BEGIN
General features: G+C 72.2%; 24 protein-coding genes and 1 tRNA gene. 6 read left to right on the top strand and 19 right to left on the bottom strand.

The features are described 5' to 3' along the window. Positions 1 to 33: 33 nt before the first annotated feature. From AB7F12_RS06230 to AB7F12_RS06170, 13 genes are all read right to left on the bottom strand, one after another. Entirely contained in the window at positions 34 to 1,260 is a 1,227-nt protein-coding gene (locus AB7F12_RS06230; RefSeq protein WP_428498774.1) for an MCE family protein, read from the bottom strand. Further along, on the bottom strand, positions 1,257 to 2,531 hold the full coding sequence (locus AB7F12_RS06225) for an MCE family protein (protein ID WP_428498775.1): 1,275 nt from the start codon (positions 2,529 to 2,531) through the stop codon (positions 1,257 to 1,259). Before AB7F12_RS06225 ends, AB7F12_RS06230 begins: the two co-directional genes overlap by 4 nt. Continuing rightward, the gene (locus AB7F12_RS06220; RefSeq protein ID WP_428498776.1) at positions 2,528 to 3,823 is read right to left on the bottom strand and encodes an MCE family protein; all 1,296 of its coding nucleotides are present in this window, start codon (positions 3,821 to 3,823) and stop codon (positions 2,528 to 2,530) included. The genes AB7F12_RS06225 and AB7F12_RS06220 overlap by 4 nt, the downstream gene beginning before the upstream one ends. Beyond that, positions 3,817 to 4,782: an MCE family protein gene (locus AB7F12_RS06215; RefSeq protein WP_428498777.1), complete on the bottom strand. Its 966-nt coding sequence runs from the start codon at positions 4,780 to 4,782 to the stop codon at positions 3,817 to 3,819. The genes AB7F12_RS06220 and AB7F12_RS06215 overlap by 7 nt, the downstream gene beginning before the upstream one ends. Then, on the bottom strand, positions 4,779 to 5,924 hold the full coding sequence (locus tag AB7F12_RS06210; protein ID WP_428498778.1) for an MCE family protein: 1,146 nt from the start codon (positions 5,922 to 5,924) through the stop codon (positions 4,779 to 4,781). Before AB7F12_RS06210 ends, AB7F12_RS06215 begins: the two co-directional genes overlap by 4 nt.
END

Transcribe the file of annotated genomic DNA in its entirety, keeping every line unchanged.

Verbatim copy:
General features: G+C 72.2%; 24 protein-coding genes and 1 tRNA gene. 6 read left to right on the top strand and 19 right to left on the bottom strand.

The features are described 5' to 3' along the window. Positions 1 to 33: 33 nt before the first annotated feature. From AB7F12_RS06230 to AB7F12_RS06170, 13 genes are all read right to left on the bottom strand, one after another. Entirely contained in the window at positions 34 to 1,260 is a 1,227-nt protein-coding gene (locus AB7F12_RS06230; RefSeq protein WP_428498774.1) for an MCE family protein, read from the bottom strand. Further along, on the bottom strand, positions 1,257 to 2,531 hold the full coding sequence (locus AB7F12_RS06225) for an MCE family protein (protein ID WP_428498775.1): 1,275 nt from the start codon (positions 2,529 to 2,531) through the stop codon (positions 1,257 to 1,259). Before AB7F12_RS06225 ends, AB7F12_RS06230 begins: the two co-directional genes overlap by 4 nt. Continuing rightward, the gene (locus AB7F12_RS06220; RefSeq protein ID WP_428498776.1) at positions 2,528 to 3,823 is read right to left on the bottom strand and encodes an MCE family protein; all 1,296 of its coding nucleotides are present in this window, start codon (positions 3,821 to 3,823) and stop codon (positions 2,528 to 2,530) included. The genes AB7F12_RS06225 and AB7F12_RS06220 overlap by 4 nt, the downstream gene beginning before the upstream one ends. Beyond that, positions 3,817 to 4,782: an MCE family protein gene (locus AB7F12_RS06215; RefSeq protein WP_428498777.1), complete on the bottom strand. Its 966-nt coding sequence runs from the start codon at positions 4,780 to 4,782 to the stop codon at positions 3,817 to 3,819. The genes AB7F12_RS06220 and AB7F12_RS06215 overlap by 7 nt, the downstream gene beginning before the upstream one ends. Then, on the bottom strand, positions 4,779 to 5,924 hold the full coding sequence (locus tag AB7F12_RS06210; protein ID WP_428498778.1) for an MCE family protein: 1,146 nt from the start codon (positions 5,922 to 5,924) through the stop codon (positions 4,779 to 4,781). Before AB7F12_RS06210 ends, AB7F12_RS06215 begins: the two co-directional genes overlap by 4 nt.